I was originally going to write a feel good piece about the pleasantly surprising adventures of the 3-point making, Jesus-praising Anthony Tolliver…but that was before Carmelo Anthony exploded like a Midwestern meth lab last night, dropping 62 on the Bobcats and setting the Knicks all-time scoring record. It was a virtuosic display of coldblooded vengeance, as Anthony squared the Knicks with the Bobcats in their season series at 2 games apiece and laid waste to the confidence that Charlotte—and Michael Kidd-Gilchrist in particular—had gained by containing Melo in the three earlier meetings.
I’d like to say that as I watched the game from my living room, I slowly acknowledged the significance of Melo’s performance, and even appreciated his athletic elegance purely on aesthetic grounds, even if my team was on the losing end. But I’d only like to say that, because what actually happened is that I writhed in impotent agony as my team was humiliated by the Knicks, losers of 5 straight, ranked only 2 slots ahead of Charlotte in Basketball- Reference.com’s adjusted margin of victory table, and devoid of three of their top bigs (Amar’e Stoudemire, Andrea Bargnani, and Kenyon Martin). Yet another rankling wrinkle was the fact that Tyson Chandler picked up his second foul not even 7 minutes into the game and had to sit for an extended stretch. In short, this game was there for the ravishing, and I didn’t want a historical performance, I wanted victory!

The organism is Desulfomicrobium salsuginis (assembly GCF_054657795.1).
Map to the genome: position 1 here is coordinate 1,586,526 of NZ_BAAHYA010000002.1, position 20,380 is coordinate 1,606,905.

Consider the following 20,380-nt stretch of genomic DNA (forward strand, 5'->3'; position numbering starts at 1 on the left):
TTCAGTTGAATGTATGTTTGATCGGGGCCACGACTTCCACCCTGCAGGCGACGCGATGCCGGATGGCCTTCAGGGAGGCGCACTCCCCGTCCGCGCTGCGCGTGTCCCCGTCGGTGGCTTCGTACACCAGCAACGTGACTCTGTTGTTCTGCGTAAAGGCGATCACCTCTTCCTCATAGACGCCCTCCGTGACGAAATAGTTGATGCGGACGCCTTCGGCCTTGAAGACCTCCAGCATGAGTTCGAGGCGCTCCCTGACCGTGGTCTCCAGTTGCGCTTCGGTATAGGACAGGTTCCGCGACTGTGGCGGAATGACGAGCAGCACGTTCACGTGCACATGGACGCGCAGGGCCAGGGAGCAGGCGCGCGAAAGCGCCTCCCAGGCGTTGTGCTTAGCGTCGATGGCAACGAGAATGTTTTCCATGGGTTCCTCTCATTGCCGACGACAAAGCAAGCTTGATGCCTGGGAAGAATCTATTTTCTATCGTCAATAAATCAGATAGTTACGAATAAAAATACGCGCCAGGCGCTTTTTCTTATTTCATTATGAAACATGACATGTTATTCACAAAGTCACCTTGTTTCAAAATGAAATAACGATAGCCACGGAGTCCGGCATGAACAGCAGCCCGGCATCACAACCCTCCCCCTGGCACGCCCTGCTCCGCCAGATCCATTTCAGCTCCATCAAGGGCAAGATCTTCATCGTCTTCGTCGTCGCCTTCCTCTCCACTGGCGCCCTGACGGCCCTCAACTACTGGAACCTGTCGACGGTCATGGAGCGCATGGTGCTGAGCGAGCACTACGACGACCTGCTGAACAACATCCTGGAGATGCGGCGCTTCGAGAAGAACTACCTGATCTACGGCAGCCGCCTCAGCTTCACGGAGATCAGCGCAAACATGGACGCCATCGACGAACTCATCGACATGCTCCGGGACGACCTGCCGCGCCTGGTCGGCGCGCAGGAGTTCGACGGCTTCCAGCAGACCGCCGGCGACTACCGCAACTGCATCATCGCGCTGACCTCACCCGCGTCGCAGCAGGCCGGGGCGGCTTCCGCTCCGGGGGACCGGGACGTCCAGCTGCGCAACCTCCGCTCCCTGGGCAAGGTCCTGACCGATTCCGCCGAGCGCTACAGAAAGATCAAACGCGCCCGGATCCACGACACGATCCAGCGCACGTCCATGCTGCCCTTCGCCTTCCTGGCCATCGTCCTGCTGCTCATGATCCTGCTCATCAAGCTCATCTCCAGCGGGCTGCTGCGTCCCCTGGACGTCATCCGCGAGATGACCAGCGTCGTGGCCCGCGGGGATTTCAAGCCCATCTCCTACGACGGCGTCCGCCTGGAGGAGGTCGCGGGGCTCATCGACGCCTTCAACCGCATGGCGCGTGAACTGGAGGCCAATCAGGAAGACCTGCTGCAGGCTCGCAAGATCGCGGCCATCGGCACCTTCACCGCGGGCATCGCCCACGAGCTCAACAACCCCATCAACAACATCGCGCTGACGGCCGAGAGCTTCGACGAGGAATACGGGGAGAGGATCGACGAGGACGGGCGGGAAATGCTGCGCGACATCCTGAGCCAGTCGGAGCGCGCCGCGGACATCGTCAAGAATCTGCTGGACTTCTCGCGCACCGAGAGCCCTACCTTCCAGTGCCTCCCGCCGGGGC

Alas, now that the calendar has turned and I’ve had time to process the loss, I can perhaps more objectively analyze what happened and…realize that I’m still enraged and mortified and not interested in objectively analyzing shit! Looking at the highlights of Anthony’s shots now makes me feel like an agent of SPECTRE watching a James Bond movie. Sure, the rest of the world may be applauding his derring-do, but I happen to be in the beaten minority and I’m seething with resentment. We had the game plan and the momentum, and this-this…this just wasn’t fair. There was no stopping him. Nothing worked—nothing! And I chose the James Bond analogy for a reason, because throughout his scoring deluge, Carmelo displayed the dispassionate serial killer affect perfectly described by Bill Simmons about LeBron James in game 6 of the 2012 Eastern Conference Finals.